Relationships don’t go bad overnight. There are subtle and destructive behavior patterns which erode the bond between spouse or partner. These toxic attitudes turning a once fairy tale relationship into a MMA Super Fight.
But, not all is lost. When particular destructive patterns of behavior are identified and addressed a relationship on life support can become healthy. A once dysfunctional partnership becoming vibrant.
These seven things might be killing your relationships. Identify them… and crush them…
1. Mind Reading
The easiest way to set a relationship on a death spiral is to play armchair psychic. Mind reading takes a posture of assumption instead of listening. Judgment instead of compassion.
When we try and read the thoughts, motives, and intentions of another person their voice is taken away. It dehumanizes the partner and does not give them room for explanation. We all struggle with this one because it’s easier to play “mind reader” rather than listen to your partner.
If you say:
“I know why you did this…” There’s a possibility mind reading has entered the relationship.
The relationship expert John Gottmen who wrote: “The Seven Principles for Making Marriage Work,” is known for determining success of a marriage within five minutes of meeting the couple. One of the deciding factors is evidence of criticism.
Gottmen knows couples will complain in their relationships. But, differentiates complaining from criticism. Criticism is more “global,” because it attacks the person and not their behavior.
So, how do we know if criticism has crept in?
An example would be:
“The reason you didn’t pick up the kid’s is not because you forgot. It’s because you are a terrible father.”
Know this is a guaranteed relationship killer.
3. Unrealistic Expectations
When you begin a relationship there are certain underlying expectations. These agreed upon boundaries are wrapped up in behavior and action. This might be particular chores around the house, how money is spent, or how children are disciplined.
Problems emerge when these expectations become unrealistic and the partner feels crushed under the weight of their failing behavior. Most likely, leading to an unhealthy relationship.
In an article from psychologytoday.com, “5 Rules for a More Trustworthy Relationship,” setting unrealistic rules on a spouse or partner is guaranteed to build distrust into the relationship. Healthy and agreed upon rules and boundaries free the other person not enslave them. To allow the partner to flourish not flounder.
When you constantly criticize and remind the other person the “rules”, you are not loving them. When you attack their behavior, never leaving room for grace and correction, this relationship killer might rear its ugly head.
The desire to control your partner according to: “5 Relationship Killers” on belief.net is rooted in fear and insecurity. A controlling attitude has more to do with us, and less with the partner.
When control enters a relationship an underlying fear is buzzing on the surface. Fear of not knowing the future. Fear of abandonment. Fear of being seen as a terrible spouse. Until we get a handle on our own insecurities the partner will suffer.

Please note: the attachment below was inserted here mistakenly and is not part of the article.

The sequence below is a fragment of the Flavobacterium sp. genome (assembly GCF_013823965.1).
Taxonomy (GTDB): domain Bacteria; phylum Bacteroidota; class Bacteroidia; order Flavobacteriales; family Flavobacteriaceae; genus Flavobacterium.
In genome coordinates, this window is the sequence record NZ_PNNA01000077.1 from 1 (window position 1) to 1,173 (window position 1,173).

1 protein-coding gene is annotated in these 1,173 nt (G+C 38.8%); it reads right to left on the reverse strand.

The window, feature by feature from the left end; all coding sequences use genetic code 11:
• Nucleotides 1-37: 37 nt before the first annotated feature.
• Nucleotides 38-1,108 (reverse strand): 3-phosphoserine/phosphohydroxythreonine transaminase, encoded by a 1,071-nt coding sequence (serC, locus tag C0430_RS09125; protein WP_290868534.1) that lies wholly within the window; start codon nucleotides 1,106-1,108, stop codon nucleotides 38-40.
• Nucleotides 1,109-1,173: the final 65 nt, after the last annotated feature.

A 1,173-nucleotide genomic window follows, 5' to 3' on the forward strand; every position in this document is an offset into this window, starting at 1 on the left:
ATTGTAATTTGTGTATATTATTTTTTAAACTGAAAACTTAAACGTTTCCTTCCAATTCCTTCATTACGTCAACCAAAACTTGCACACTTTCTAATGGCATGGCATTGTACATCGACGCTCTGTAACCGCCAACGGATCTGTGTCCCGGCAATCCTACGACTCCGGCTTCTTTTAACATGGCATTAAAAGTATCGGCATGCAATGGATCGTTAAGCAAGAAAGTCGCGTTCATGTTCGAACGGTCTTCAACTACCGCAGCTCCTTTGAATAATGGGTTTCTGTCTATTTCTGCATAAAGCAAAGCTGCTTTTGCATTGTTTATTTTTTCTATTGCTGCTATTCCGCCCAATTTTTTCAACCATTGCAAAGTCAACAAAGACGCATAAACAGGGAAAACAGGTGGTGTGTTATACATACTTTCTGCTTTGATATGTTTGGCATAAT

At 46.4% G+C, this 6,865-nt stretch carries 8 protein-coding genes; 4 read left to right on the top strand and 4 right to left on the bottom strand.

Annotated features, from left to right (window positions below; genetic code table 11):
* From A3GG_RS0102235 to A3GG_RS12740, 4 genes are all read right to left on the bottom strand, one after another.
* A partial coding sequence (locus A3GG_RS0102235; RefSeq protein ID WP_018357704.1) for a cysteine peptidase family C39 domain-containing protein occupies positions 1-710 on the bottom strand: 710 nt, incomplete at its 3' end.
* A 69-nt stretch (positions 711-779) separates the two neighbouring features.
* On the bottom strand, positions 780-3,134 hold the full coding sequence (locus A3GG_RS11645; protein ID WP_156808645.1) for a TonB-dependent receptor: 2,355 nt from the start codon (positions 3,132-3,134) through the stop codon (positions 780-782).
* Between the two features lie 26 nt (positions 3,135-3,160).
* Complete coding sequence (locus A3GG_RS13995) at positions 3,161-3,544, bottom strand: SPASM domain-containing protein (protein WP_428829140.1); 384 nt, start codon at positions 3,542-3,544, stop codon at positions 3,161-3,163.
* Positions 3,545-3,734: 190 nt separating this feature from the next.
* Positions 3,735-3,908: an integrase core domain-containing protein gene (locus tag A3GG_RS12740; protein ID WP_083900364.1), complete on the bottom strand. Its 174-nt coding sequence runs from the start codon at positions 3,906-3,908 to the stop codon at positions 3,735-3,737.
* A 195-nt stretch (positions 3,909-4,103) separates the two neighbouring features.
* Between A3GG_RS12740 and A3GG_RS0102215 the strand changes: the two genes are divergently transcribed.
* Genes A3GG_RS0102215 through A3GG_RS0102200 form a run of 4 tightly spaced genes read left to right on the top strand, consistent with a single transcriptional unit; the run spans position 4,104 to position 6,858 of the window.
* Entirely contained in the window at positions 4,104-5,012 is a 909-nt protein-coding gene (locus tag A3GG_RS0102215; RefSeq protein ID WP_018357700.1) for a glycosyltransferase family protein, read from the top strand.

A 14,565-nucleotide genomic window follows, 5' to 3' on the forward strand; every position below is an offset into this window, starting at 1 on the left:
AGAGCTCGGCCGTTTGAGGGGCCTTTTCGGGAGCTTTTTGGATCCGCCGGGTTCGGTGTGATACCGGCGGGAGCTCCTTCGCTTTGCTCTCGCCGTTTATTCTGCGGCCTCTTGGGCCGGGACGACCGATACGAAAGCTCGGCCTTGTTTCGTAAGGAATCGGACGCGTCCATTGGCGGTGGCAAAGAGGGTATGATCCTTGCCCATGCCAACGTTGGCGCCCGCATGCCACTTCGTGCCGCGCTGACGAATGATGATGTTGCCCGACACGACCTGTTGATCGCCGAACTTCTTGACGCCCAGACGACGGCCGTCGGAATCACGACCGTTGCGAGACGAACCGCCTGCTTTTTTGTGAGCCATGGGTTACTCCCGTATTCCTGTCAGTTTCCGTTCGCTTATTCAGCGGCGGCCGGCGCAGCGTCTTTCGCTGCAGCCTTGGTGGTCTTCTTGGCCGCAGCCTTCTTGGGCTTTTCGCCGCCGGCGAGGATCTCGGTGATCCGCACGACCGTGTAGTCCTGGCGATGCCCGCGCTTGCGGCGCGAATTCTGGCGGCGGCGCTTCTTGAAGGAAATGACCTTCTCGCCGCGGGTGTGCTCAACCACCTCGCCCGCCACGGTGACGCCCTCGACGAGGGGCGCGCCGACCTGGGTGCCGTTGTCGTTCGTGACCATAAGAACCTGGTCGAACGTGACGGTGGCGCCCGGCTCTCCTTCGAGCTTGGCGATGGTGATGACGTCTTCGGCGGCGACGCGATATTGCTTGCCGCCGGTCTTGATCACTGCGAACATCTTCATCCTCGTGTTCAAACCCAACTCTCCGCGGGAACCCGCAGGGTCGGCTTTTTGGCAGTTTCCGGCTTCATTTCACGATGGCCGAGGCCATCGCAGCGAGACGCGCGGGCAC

If we constantly say these phrases:
“Don’t do that”, or “Stop doing this” we might be a control freak.
With the ease of staying in touch with past relationships through Facebook, text, and other social media platforms, the temptation is great. This leads to another relationship killer: comparison.
Comparing your current partner with a former relationship is a guaranteed disaster. The comparison is unfair. No one person is the standard for all relationships.
If past relationships were so great why didn’t it work out?
Testing your current relationship, based on a prior one, is doomed before it begins. Relationships are complex because of timing, maturity of the partner, and emotional stability. These factors change over the course of time. If you search Facebook or think about past partners you might need to address the issue.
All relationships get stale. When partners get comfortable with one another they stop doing the little things. According to belief.net, “boredom and disinterest,” set in.
This is normal. It just means we need to mix it up. Maybe we need a new routine. A date night every Friday night. A trip to a new place. Taking up a hobby together. Or, finding different ways to communicate with one another.
Routine relationships need not have the last say. Identify it. Mix it up. Watch your relationship come back to life.
Gottmen says, “Stonewalling is about putting up defenses”, and “emotionally disengaging” from the relationship. Every relationship will have conflict and strife on different levels. But, if we stonewall, we are emotionally removing ourselves from the other person.
When conflict arises in the relationship do we walk away, try to change the subject, or go to the bar? Or, do we allow ourselves to be present in the disagreement?
The greatest gift we can give our partner is to be present emotionally.
Are these relationship killers present in your life? If so, acknowledge them, and set a time to discuss with your partner. This will ensure long term health, happiness, and stability in your